Municipal Chambers

This distinctive "Queen Anne" style building at the corner of Oxford Terrace and Worcester Street was erected in 1887 as the Christchurch City Council Chambers and functioned as the centre of local government until 1924. It remains in City Council ownership and prior to the 2010 and 2011 earthquakes operated as Our City O-Tautahi.

The Christchurch City Council Chambers on the north-west corner of Oxford Terrace and Worcester Street, ca. 1890
he Christchurch City Council Chambers on the north-west corner of Oxford Terrace and Worcester Street, ca. 1890. CCL PhotoCD 3, IMG0034

Designed by Samuel Hurst Seager

Samuel Hurst Seager was a major contributor to Canterbury's architectural development. In December 1885, he established his reputation by winning the City Council competition for the design of this building.

Samuel has just returned from completing his architectural training in London. He introduced to Christchurch the eclectic blending of Gothic, Elizabethan and Dutch motifs that characterise the Queen Anne style. Submitted under the motto "Design with Beauty: Build with Truth", the building was unlike any other. It stood out in a city dominated by the conventional Gothic and Renaissance Revival style. His design provoked a storm of controversy in the city.

Rich decoration inside and out

Interior of Council chamber, Municipal Buildings, Christchurch [ca. 1921] CCL PhotoCD 12, IMG0032
The three storey red brick and stone building presents four different facades featuring a complementary but varied range of surface decoration. It reflects the Arts and Crafts movement's concern for finely crafted detail. Seager used cut, moulded and coloured bricks along with patterned terracotta panels to give rich ornamentation to the exterior, including the sculpted figures of Industry and Concord sculpted by noted English sculptor, Sir George Frampton.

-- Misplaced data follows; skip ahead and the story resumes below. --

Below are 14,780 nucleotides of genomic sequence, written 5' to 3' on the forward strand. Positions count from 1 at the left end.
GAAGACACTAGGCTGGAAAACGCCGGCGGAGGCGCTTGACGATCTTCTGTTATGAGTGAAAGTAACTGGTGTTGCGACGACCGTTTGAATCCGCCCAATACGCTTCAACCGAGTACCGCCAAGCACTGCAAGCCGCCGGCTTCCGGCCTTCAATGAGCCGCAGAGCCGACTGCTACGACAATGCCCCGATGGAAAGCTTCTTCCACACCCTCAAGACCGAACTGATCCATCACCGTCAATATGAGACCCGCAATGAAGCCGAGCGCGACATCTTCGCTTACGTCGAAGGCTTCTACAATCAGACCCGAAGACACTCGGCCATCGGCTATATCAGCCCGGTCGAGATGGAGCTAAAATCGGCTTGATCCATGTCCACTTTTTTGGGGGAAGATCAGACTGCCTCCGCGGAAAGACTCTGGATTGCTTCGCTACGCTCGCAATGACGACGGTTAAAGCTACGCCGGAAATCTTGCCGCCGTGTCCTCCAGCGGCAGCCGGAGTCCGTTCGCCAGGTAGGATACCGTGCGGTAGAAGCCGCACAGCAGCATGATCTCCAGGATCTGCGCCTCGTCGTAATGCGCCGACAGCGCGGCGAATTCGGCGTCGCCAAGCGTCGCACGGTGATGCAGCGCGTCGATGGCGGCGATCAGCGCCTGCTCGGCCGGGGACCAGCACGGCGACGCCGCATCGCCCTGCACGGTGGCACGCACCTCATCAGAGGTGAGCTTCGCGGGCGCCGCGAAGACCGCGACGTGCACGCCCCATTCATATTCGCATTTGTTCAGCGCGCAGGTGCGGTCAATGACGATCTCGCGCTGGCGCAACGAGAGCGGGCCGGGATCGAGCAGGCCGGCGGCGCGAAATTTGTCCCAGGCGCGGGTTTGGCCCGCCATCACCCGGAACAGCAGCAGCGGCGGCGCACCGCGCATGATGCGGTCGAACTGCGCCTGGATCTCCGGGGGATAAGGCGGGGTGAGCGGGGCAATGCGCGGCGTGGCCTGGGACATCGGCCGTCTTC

Randomly placed windows reflect the interior arrangement of the rooms. The interior, though less lavishly decorated, demonstrates similar concerns. It is notable for the timber craftsmanship of the stairway. The building has a key place in Christchurch's architectural history.

Recent use

The building was occupied by the Canterbury Chamber of Commerce from 1922 until 1987. Part of the space was sub-leased to the Canterbury Promotion Council and the Christchurch Tourist Information Centre which occupied the building until October 2000. Our City O-tautahi was officially opened in July 2002.

The building was badly damaged in the 2010 and 2011 earthquakes and now has been extensively braced. The building has a New Zealand Historic Places Trust Category I status.

More about the Municipal Chambers

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This was originally derived from the Christchurch City Council handbook of 1998.

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